Get a grip on cholesterol and improve your life.

Understanding Cholesterol can Save Your Life

Jan 13, 2022

Know Your Numbers and Prevent Heart Disease

When was the last time you went to see a doctor for a regular check-up? One of the standard procedures at an adult check-up is often a blood test called a lipid profile. This test checks the cholesterol levels in your blood. In the past, research has measured low-density lipoprotein or bad cholesterol (LDL-C) levels at only one point in a person’s life and studied how it was associated with cardiovascular disease. But now, a new study puts emphasis on the importance of knowing your LDL-C numbers earlier. Researchers found significant evidence that cumulative exposure to high levels of LDL-C increases risk for heart disease.

In this study, investigators knew that having unhealthy levels of LDL-C is a major risk factor for cardiovascular disease. But they wanted to learn more about people who have unhealthy levels over a longer period of time. After studying thousands of participants for about 16 years, investigators concluded that when participants have longer exposure to elevated levels of LDL-C in young adulthood and middle age, they have an increased risk of heart disease. Put more simply, for the general population, knowing about your own levels of LDL-C sooner or in young adulthood may help inform you of strategies that reduce risk of developing heart disease over a lifetime.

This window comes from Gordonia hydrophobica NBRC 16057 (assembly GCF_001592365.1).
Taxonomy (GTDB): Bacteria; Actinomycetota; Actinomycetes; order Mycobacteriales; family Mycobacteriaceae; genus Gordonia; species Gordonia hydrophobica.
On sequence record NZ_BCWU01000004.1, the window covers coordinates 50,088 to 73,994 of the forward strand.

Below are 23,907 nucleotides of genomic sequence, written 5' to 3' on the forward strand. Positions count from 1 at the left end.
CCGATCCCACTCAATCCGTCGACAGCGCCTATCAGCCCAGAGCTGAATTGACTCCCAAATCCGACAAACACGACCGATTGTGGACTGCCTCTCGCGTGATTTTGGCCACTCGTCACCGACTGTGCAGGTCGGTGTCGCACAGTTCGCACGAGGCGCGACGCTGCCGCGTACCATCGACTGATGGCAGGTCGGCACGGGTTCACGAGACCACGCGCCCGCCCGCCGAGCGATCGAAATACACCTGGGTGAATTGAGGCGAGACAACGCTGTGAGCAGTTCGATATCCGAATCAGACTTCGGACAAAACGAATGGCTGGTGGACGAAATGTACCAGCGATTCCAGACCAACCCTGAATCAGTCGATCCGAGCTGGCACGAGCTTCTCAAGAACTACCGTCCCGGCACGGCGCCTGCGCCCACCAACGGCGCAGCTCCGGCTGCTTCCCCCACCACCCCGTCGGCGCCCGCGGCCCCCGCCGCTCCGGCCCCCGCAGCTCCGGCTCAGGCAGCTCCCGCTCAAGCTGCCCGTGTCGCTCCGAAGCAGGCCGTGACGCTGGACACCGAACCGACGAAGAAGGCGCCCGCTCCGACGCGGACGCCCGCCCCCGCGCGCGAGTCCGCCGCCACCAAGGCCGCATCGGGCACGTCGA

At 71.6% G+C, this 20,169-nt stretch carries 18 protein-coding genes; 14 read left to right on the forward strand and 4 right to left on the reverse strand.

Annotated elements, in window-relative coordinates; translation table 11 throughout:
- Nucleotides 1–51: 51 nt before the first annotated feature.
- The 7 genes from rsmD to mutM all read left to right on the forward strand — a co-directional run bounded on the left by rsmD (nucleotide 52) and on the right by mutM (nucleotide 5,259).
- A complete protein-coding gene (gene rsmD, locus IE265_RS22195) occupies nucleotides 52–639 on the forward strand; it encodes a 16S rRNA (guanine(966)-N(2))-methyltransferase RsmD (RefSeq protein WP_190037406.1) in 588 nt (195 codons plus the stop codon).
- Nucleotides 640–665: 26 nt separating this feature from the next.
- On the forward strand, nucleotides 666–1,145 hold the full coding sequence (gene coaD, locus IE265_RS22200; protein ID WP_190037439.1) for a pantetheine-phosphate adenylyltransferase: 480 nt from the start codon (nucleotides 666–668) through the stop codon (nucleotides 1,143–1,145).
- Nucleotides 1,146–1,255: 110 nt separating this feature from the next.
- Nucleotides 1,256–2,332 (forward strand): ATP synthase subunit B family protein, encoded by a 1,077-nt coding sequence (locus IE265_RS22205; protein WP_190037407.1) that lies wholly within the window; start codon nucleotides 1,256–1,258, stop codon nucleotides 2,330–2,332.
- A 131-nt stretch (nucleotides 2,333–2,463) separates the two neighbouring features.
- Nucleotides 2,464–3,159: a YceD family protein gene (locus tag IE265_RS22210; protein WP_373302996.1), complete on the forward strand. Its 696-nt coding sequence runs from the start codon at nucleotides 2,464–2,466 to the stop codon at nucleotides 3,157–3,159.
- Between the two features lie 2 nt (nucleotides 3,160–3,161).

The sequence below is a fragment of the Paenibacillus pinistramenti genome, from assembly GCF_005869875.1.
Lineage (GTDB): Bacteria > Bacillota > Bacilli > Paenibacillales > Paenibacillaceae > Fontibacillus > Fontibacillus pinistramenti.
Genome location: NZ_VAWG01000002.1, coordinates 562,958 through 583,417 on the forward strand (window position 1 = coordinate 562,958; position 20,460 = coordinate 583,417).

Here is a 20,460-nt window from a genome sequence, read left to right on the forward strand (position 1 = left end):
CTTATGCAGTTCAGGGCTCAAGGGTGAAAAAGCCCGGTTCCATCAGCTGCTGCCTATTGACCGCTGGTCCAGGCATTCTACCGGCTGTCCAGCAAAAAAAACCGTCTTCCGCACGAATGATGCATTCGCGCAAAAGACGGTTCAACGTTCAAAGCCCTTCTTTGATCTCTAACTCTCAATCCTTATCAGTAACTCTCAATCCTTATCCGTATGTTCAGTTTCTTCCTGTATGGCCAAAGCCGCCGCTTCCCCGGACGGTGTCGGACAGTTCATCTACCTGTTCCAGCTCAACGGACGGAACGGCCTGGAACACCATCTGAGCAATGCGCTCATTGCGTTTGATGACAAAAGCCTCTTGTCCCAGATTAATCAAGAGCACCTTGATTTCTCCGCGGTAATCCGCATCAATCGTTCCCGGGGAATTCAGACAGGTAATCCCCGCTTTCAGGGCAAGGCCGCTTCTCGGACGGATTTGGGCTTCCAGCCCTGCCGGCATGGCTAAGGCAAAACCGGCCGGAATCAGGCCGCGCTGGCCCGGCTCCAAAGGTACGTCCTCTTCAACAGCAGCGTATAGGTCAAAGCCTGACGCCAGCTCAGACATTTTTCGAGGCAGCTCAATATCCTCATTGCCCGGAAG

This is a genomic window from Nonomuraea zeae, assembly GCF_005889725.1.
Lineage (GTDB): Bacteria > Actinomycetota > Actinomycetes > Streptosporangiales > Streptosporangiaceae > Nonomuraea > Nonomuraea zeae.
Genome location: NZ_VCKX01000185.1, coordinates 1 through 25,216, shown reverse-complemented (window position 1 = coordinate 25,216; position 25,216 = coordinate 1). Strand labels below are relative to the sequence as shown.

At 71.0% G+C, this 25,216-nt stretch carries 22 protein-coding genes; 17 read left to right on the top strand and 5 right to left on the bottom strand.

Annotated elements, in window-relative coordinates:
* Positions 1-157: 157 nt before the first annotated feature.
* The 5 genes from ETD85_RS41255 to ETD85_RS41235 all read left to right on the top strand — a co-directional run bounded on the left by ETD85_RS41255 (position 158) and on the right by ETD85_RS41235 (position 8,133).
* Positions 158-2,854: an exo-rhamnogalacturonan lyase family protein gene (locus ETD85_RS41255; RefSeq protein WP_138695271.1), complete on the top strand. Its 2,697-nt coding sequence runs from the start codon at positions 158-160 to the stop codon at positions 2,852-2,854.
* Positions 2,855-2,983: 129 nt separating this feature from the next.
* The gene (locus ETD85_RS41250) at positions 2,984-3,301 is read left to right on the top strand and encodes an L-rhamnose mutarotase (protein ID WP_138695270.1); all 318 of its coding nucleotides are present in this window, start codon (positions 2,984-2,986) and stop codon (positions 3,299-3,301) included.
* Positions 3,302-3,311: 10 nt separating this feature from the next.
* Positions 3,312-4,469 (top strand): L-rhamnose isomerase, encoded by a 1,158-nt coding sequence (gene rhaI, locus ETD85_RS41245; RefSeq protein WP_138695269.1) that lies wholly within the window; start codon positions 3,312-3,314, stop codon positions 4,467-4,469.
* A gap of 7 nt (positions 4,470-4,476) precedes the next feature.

So, when was the last time you had a cholesterol test? On average, research surveys estimate that around 30% of the Millennial generation (ages 25-40) do not have a regular doctor. This means it is likely many people in our nation’s largest generation are not aware if they have unhealthy levels of LDL-C, and yet they are old enough to have their cholesterol checked. Considering this research study, some participants were tested as young as 18 years old. You may not feel old enough, but wellness matters even in youth.

It’s time to take action. When was the last time you visited your doctor and had blood work done? Work with your healthcare provider to understand your cholesterol results, and consider strategies to prevent heart disease. Knowing about your cholesterol levels could mean reducing risk of heart disease for years to come. Want to know more about heart disease prevention? Check out the other posts in our series below.

Resources:

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